Six. I was never cool enough to hang out at Pit. Instead we shifted to looking out to the distance of the Marina. Climbing rotten ladders tights laddered bandanna pulled up for just the right position to watch the city shiver and we’d listen for sweet nothings buzzing bridge-lengths and with bitter teen kisses we part friends.

Five. One of the busses killed a child.

Four. I chased graffiti through the streets to trees taken root in buildings. I never burnt bridges just pressed my treads on to the railing to look over the void we were avoiding. I’m still not so good at conflict, when I’m reticent I’m honest. but this city knows you can’t step on it for long so I picked a whetstone from Humber’s cold and edged new revelations to hark at under my sharpened tongue.

Three. I owe it to my folks for showing me here’s hope. Wilton’s labyrinthine antiques, cobbled roads not far from home, tram lines and tired dockers’ eyes. With mafting, ten-foots, emergency chip spice our old customs will survive.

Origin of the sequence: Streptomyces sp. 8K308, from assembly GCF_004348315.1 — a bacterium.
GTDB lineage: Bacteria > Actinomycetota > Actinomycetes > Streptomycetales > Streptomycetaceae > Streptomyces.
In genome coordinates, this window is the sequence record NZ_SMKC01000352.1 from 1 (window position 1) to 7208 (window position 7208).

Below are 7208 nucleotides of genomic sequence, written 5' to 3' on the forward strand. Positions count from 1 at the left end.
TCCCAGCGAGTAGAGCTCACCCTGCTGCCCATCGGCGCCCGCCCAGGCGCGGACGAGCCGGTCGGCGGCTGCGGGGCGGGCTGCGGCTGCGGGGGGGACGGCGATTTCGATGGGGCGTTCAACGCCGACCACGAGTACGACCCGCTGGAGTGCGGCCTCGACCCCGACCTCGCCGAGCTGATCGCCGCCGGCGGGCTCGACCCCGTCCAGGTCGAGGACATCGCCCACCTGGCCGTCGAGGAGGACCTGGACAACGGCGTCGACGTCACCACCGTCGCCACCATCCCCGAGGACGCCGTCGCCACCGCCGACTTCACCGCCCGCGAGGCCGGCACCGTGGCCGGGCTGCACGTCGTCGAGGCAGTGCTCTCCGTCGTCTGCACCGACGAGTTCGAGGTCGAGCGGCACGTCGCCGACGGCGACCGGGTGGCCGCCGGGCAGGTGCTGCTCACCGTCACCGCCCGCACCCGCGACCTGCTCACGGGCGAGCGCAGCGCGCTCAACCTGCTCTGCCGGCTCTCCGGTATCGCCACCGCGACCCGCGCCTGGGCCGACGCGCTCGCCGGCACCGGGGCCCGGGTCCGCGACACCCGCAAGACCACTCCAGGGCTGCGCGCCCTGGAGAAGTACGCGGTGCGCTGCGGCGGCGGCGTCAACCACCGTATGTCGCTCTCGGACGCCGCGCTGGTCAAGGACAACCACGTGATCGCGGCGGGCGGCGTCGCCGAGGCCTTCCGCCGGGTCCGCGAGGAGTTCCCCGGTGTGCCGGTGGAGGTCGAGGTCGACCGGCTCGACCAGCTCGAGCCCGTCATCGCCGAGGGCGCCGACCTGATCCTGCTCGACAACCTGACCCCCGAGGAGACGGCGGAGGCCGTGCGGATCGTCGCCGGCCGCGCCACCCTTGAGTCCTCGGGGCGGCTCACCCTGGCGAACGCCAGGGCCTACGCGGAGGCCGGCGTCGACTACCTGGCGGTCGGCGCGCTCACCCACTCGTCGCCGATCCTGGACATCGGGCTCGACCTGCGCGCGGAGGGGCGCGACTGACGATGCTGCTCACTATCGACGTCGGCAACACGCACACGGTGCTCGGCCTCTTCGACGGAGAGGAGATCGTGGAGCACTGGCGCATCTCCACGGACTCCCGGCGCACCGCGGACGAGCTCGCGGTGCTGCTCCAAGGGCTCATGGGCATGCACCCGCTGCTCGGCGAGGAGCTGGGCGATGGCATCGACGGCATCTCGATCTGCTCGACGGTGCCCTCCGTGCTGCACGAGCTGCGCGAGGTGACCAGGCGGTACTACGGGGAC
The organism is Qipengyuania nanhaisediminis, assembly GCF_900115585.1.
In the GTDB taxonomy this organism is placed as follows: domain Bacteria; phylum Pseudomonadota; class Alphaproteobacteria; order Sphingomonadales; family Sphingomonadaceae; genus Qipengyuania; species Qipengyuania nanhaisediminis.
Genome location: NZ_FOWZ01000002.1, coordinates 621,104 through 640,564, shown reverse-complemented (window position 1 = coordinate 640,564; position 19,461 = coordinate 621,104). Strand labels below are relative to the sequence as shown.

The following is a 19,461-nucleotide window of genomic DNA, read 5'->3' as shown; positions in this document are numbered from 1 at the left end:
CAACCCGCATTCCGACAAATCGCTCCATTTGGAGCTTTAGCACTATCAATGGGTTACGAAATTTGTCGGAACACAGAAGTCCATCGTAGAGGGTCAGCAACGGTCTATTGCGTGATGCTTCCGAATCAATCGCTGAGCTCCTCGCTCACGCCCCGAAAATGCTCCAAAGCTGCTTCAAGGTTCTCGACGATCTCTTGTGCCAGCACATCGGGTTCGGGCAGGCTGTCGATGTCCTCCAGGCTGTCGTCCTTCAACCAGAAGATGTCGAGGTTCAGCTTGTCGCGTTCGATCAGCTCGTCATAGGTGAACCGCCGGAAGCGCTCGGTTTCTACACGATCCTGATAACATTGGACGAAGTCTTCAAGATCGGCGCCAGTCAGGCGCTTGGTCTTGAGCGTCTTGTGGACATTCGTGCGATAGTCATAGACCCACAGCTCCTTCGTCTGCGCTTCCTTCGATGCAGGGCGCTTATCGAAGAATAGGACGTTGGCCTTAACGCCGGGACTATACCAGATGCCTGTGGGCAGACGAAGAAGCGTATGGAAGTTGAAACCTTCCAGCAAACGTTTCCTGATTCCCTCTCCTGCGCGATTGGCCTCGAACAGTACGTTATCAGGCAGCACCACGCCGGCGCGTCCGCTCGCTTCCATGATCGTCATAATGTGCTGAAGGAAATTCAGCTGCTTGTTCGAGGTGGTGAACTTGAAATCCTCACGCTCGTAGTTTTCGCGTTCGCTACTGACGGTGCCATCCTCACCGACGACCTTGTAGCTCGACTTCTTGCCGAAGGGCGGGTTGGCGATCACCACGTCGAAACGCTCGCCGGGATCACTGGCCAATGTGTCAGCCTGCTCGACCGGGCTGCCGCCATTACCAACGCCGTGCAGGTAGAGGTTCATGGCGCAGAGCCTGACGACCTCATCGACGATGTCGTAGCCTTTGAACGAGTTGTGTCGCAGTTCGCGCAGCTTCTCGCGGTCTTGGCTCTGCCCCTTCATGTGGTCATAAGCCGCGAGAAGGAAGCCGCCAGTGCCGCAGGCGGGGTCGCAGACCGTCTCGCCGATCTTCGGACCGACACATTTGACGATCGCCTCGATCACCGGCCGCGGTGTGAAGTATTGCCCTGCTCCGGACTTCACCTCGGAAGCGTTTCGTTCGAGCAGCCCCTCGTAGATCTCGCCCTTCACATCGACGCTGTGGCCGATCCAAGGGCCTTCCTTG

Two. I used to say all my t’s now I adopt Hull’s glottal stop to spit what I got. But I’ll still get called posh because…

One. I grew up just outside this place. Where main roads whispered in the distance and green space protects like us versus them. Now my flat’s near the centre and it welcomed me on entry. I used to dream of leaving now I see Hull still has more to offer me.

© 2015 Alyx Tamminen

Remember 1980s Hull?

Karl Oakes' shedArtist, sculptor and musician, Karl was the first person to get in touch with us when we started Loudhailer Acoustic and since then has regularly come along with three brand new songs to premiere. From the moment we heard his ballad of 1980s Hull, Sailors Blue’s 82s, we knew he had something special. It was one of the songs that became the inspiration for HullSongs. Listen to it, and go on a journey back in time, growing up and going out in Hull against a backdrop of the decline of the fishing industry. Absorb the memory of many nights out in Hull and breathe the political and economic atmosphere of 1982.